If you don't want to get worn out reelling up weights, then jig. Whether using a $80 garage sale special or $800 setup, heavy weights will wear you out. An 8-12 oz jig can be fished all day without wearing you out and you'll only need to 16+ oz jigs when the tide is really ripping.

    I have a barely used shimano tld 15 that is spooled with ~250 yds of 55# daiwa saltiga brade, carbon tex drag washer and an aftermarket longer crank I'll sell for $75 and I'll throw in a jig. It's been collecting dust as a spare reel this season. Shouldn't be much of a problem getting setup at or under your $200 budget.
    Those that are successful in Alaska are those who are flexible, and allow the reality of life in Alaska to shape their dreams, vs. trying to force their dreams on the reality of Alaska.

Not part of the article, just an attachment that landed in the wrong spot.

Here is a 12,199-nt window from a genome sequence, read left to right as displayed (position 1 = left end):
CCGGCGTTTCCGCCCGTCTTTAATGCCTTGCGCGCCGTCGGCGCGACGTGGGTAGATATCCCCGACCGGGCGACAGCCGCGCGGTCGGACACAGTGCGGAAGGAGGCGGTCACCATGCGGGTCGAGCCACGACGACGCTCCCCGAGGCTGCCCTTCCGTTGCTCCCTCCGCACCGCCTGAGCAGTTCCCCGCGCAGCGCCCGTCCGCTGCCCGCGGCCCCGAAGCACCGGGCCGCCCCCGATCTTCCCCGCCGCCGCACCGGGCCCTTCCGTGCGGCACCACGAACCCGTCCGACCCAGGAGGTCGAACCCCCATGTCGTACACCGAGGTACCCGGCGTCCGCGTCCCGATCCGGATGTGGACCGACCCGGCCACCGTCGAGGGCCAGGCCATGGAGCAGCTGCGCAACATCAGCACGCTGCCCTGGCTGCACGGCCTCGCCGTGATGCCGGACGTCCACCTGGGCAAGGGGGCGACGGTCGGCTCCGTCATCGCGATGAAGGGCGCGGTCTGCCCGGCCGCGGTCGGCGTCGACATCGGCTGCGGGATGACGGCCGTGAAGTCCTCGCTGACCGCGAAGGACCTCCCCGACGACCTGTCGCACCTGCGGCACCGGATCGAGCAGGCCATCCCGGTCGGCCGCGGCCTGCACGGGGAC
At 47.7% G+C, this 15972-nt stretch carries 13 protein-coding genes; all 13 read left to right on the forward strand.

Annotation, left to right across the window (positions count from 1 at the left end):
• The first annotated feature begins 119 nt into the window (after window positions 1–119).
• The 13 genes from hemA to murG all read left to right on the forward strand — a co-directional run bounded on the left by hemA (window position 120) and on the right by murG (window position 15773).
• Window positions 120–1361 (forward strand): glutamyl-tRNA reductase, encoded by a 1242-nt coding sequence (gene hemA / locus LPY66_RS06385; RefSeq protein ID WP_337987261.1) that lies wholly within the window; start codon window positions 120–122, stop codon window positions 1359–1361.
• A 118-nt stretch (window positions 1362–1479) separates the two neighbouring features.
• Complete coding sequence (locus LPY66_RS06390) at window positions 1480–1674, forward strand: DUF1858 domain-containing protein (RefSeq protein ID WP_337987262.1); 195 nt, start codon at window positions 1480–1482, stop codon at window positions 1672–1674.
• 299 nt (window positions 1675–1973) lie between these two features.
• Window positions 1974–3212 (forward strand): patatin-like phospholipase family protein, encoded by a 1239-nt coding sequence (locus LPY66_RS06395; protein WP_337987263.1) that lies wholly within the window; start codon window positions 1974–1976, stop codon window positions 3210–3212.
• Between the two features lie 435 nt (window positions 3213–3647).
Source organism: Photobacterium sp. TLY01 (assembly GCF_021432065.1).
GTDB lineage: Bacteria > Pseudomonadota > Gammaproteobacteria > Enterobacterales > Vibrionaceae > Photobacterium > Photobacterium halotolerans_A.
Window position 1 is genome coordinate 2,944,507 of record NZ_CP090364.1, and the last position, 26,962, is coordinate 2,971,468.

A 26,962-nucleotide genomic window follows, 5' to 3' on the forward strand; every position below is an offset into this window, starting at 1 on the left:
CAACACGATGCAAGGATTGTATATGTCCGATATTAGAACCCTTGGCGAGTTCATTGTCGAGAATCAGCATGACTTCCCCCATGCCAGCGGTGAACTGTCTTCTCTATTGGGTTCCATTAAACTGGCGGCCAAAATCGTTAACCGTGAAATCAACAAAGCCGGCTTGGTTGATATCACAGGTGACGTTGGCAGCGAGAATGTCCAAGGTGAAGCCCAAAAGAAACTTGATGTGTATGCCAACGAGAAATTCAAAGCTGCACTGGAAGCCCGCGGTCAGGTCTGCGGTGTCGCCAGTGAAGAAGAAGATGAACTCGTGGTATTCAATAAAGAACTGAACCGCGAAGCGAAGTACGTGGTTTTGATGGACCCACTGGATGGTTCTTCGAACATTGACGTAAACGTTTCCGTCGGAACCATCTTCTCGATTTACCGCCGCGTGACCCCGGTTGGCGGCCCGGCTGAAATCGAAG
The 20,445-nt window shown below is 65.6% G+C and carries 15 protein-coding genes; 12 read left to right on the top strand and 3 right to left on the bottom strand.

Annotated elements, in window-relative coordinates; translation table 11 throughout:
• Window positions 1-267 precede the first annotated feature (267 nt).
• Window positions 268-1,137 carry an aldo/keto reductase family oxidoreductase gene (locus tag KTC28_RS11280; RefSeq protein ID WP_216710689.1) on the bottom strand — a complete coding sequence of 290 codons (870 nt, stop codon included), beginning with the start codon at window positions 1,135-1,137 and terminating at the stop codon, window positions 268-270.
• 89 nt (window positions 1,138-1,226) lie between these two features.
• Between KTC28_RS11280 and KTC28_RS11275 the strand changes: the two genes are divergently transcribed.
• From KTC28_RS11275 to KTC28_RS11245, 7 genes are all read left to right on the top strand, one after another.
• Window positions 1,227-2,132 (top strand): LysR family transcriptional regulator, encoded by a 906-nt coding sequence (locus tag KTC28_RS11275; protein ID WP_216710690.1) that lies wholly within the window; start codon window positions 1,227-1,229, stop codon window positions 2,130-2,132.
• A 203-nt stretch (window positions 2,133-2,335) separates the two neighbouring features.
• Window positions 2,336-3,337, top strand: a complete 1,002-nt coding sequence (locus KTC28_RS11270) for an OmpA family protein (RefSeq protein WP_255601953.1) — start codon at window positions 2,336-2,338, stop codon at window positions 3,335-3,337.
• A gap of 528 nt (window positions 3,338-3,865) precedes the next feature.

If you have a tenuous grasp of reality, Alaska is not for you.

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    Moderator bkmail's Avatar
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    Looks like Paul is giving you a fair deal on a decent reel already spooled.....might want to pick it up!
    We prefer reels with a levelwind on them but it surely wouldn't be a show stopper. Pair that up with an Ugly Stick Tiger rod and your in business for under $150- including a jig!!
    BK

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    I am PM'ing you Paul.